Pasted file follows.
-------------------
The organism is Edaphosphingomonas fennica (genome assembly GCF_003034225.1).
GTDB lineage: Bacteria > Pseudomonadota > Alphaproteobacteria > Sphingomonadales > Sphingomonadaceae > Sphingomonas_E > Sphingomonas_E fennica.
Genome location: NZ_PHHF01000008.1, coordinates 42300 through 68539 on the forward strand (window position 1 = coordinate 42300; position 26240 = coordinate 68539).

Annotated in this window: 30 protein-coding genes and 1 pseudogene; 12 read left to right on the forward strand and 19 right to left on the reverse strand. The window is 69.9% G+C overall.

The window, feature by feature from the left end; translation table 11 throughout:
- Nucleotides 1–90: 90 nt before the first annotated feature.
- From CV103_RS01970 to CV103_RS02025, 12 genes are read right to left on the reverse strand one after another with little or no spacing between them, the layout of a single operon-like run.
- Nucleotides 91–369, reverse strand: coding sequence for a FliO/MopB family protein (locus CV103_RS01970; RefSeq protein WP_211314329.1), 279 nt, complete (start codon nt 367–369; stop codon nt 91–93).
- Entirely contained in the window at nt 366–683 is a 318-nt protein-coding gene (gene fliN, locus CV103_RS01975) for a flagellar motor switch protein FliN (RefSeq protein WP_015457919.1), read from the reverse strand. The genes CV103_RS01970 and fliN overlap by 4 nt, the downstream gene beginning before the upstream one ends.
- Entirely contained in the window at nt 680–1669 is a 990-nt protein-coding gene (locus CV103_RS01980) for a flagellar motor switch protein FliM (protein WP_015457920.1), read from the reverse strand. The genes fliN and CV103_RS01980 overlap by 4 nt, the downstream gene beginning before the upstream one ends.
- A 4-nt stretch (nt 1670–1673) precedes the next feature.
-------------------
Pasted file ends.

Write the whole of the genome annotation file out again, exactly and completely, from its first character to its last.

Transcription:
The organism is Edaphosphingomonas fennica (genome assembly GCF_003034225.1).
GTDB lineage: Bacteria > Pseudomonadota > Alphaproteobacteria > Sphingomonadales > Sphingomonadaceae > Sphingomonas_E > Sphingomonas_E fennica.
Genome location: NZ_PHHF01000008.1, coordinates 42300 through 68539 on the forward strand (window position 1 = coordinate 42300; position 26240 = coordinate 68539).

Annotated in this window: 30 protein-coding genes and 1 pseudogene; 12 read left to right on the forward strand and 19 right to left on the reverse strand. The window is 69.9% G+C overall.

The window, feature by feature from the left end; translation table 11 throughout:
- Nucleotides 1–90: 90 nt before the first annotated feature.
- From CV103_RS01970 to CV103_RS02025, 12 genes are read right to left on the reverse strand one after another with little or no spacing between them, the layout of a single operon-like run.
- Nucleotides 91–369, reverse strand: coding sequence for a FliO/MopB family protein (locus CV103_RS01970; RefSeq protein WP_211314329.1), 279 nt, complete (start codon nt 367–369; stop codon nt 91–93).
- Entirely contained in the window at nt 366–683 is a 318-nt protein-coding gene (gene fliN, locus CV103_RS01975) for a flagellar motor switch protein FliN (RefSeq protein WP_015457919.1), read from the reverse strand. The genes CV103_RS01970 and fliN overlap by 4 nt, the downstream gene beginning before the upstream one ends.
- Entirely contained in the window at nt 680–1669 is a 990-nt protein-coding gene (locus CV103_RS01980) for a flagellar motor switch protein FliM (protein WP_015457920.1), read from the reverse strand. The genes fliN and CV103_RS01980 overlap by 4 nt, the downstream gene beginning before the upstream one ends.
- A 4-nt stretch (nt 1670–1673) precedes the next feature.